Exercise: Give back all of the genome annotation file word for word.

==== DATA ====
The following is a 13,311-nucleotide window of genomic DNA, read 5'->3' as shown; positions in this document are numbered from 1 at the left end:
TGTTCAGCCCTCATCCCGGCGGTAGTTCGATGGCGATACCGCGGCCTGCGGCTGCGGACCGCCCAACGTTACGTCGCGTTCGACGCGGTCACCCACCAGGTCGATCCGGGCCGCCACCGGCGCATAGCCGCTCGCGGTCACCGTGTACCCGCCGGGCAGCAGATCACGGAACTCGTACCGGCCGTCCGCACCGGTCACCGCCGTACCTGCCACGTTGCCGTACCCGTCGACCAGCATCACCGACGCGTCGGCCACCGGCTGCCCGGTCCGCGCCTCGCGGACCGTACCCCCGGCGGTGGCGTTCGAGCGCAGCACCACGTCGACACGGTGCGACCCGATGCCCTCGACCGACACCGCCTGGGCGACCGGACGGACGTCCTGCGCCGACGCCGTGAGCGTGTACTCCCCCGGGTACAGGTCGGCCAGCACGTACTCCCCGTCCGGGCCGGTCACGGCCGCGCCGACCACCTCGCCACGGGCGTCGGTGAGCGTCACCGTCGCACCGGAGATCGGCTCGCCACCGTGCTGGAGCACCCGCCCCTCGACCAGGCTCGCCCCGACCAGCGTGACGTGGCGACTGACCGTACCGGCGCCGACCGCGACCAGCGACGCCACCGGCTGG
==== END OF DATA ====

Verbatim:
The following is a 13,311-nucleotide window of genomic DNA, read 5'->3' as shown; positions in this document are numbered from 1 at the left end:
TGTTCAGCCCTCATCCCGGCGGTAGTTCGATGGCGATACCGCGGCCTGCGGCTGCGGACCGCCCAACGTTACGTCGCGTTCGACGCGGTCACCCACCAGGTCGATCCGGGCCGCCACCGGCGCATAGCCGCTCGCGGTCACCGTGTACCCGCCGGGCAGCAGATCACGGAACTCGTACCGGCCGTCCGCACCGGTCACCGCCGTACCTGCCACGTTGCCGTACCCGTCGACCAGCATCACCGACGCGTCGGCCACCGGCTGCCCGGTCCGCGCCTCGCGGACCGTACCCCCGGCGGTGGCGTTCGAGCGCAGCACCACGTCGACACGGTGCGACCCGATGCCCTCGACCGACACCGCCTGGGCGACCGGACGGACGTCCTGCGCCGACGCCGTGAGCGTGTACTCCCCCGGGTACAGGTCGGCCAGCACGTACTCCCCGTCCGGGCCGGTCACGGCCGCGCCGACCACCTCGCCACGGGCGTCGGTGAGCGTCACCGTCGCACCGGAGATCGGCTCGCCACCGTGCTGGAGCACCCGCCCCTCGACCAGGCTCGCCCCGACCAGCGTGACGTGGCGACTGACCGTACCGGCGCCGACCGCGACCAGCGACGCCACCGGCTGG